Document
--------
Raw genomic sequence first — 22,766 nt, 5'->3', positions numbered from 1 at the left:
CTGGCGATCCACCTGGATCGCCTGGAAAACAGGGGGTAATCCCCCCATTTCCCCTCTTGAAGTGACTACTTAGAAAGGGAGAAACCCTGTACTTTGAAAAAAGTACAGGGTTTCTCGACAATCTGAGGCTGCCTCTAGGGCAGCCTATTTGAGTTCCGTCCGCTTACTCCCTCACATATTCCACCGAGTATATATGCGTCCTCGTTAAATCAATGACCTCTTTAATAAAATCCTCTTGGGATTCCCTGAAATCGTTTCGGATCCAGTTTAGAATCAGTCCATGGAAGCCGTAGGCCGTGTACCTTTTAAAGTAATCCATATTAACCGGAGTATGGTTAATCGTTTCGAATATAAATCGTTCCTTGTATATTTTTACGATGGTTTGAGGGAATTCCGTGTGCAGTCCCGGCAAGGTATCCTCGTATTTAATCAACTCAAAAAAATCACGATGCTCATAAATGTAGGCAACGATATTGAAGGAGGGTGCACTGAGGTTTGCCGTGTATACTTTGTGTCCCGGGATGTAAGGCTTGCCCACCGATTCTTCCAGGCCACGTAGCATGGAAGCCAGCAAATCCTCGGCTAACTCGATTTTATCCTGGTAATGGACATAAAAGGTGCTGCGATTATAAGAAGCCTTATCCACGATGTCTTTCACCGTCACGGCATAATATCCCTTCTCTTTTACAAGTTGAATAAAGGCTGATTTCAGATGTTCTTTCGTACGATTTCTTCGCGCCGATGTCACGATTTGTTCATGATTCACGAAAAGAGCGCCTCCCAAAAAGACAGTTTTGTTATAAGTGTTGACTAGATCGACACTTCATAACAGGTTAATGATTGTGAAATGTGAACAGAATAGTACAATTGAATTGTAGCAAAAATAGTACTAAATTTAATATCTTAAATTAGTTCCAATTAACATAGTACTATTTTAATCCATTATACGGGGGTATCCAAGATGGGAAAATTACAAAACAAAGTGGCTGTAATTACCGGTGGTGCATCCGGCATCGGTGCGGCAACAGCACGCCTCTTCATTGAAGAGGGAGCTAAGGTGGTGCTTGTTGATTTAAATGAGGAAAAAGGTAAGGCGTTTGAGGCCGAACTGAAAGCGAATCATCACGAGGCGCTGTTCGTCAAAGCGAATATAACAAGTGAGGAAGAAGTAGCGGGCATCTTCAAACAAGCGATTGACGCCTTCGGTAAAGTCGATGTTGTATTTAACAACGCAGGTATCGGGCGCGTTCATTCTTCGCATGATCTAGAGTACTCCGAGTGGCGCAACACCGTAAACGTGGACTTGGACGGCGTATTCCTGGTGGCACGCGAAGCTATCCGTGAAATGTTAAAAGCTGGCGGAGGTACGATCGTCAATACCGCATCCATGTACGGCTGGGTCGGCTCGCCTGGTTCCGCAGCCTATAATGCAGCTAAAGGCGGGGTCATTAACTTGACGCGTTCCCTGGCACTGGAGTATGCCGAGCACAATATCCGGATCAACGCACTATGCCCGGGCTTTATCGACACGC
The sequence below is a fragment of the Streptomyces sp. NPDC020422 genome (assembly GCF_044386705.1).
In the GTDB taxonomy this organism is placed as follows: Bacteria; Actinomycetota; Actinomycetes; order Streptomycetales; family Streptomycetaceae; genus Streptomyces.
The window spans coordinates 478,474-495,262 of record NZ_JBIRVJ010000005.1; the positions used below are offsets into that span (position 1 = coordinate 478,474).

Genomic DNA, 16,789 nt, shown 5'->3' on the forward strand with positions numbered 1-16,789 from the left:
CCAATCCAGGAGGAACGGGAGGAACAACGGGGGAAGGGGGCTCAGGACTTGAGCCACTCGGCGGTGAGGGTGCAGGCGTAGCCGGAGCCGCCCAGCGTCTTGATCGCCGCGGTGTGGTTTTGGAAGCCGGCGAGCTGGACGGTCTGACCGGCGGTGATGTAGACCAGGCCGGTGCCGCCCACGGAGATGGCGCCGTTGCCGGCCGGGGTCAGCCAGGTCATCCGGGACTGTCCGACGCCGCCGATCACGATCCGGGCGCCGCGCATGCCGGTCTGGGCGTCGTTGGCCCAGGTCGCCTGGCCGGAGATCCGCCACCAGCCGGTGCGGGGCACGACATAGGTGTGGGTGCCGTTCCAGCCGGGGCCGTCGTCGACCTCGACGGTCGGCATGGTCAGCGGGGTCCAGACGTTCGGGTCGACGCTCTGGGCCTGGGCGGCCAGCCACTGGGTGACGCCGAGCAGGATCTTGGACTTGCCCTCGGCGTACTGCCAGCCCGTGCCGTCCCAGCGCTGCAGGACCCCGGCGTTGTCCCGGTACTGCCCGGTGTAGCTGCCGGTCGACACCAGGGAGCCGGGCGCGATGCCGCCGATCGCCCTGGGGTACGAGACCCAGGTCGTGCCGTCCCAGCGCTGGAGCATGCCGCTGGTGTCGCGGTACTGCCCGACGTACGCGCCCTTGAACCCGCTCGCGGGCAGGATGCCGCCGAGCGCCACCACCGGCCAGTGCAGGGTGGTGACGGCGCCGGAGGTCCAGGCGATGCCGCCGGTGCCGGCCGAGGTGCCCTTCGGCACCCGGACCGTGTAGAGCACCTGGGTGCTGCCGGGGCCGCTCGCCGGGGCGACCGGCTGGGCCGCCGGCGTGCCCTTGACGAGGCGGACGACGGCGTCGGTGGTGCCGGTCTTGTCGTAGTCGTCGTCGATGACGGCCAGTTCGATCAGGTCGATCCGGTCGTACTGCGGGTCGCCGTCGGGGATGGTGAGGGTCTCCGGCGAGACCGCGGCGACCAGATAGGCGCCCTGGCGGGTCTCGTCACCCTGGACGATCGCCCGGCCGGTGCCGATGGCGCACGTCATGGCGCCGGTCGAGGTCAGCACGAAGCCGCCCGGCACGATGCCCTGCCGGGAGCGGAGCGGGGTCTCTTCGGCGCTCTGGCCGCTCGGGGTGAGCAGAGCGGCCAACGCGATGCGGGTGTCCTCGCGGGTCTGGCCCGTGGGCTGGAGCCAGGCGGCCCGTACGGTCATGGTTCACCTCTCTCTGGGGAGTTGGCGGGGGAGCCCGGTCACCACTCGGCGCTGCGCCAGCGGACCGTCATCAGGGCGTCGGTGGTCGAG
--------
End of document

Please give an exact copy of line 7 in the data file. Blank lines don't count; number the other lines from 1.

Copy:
CCAATCCAGGAGGAACGGGAGGAACAACGGGGGAAGGGGGCTCAGGACTTGAGCCACTCGGCGGTGAGGGTGCAGGCGTAGCCGGAGCCGCCCAGCGTCTTGATCGCCGCGGTGTGGTTTTGGAAGCCGGCGAGCTGGACGGTCTGACCGGCGGTGATGTAGACCAGGCCGGTGCCGCCCACGGAGATGGCGCCGTTGCCGGCCGGGGTCAGCCAGGTCATCCGGGACTGTCCGACGCCGCCGATCACGATCCGGGCGCCGCGCATGCCGGTCTGGGCGTCGTTGGCCCAGGTCGCCTGGCCGGAGATCCGCCACCAGCCGGTGCGGGGCACGACATAGGTGTGGGTGCCGTTCCAGCCGGGGCCGTCGTCGACCTCGACGGTCGGCATGGTCAGCGGGGTCCAGACGTTCGGGTCGACGCTCTGGGCCTGGGCGGCCAGCCACTGGGTGACGCCGAGCAGGATCTTGGACTTGCCCTCGGCGTACTGCCAGCCCGTGCCGTCCCAGCGCTGCAGGACCCCGGCGTTGTCCCGGTACTGCCCGGTGTAGCTGCCGGTCGACACCAGGGAGCCGGGCGCGATGCCGCCGATCGCCCTGGGGTACGAGACCCAGGTCGTGCCGTCCCAGCGCTGGAGCATGCCGCTGGTGTCGCGGTACTGCCCGACGTACGCGCCCTTGAACCCGCTCGCGGGCAGGATGCCGCCGAGCGCCACCACCGGCCAGTGCAGGGTGGTGACGGCGCCGGAGGTCCAGGCGATGCCGCCGGTGCCGGCCGAGGTGCCCTTCGGCACCCGGACCGTGTAGAGCACCTGGGTGCTGCCGGGGCCGCTCGCCGGGGCGACCGGCTGGGCCGCCGGCGTGCCCTTGACGAGGCGGACGACGGCGTCGGTGGTGCCGGTCTTGTCGTAGTCGTCGTCGATGACGGCCAGTTCGATCAGGTCGATCCGGTCGTACTGCGGGTCGCCGTCGGGGATGGTGAGGGTCTCCGGCGAGACCGCGGCGACCAGATAGGCGCCCTGGCGGGTCTCGTCACCCTGGACGATCGCCCGGCCGGTGCCGATGGCGCACGTCATGGCGCCGGTCGAGGTCAGCACGAAGCCGCCCGGCACGATGCCCTGCCGGGAGCGGAGCGGGGTCTCTTCGGCGCTCTGGCCGCTCGGGGTGAGCAGAGCGGCCAACGCGATGCGGGTGTCCTCGCGGGTCTGGCCCGTGGGCTGGAGCCAGGCGGCCCGTACGGTCATGGTTCACCTCTCTCTGGGGAGTTGGCGGGGGAGCCCGGTCACCACTCGGCGCTGCGCCAGCGGACCGTCATCAGGGCGTCGGTGGTCGAG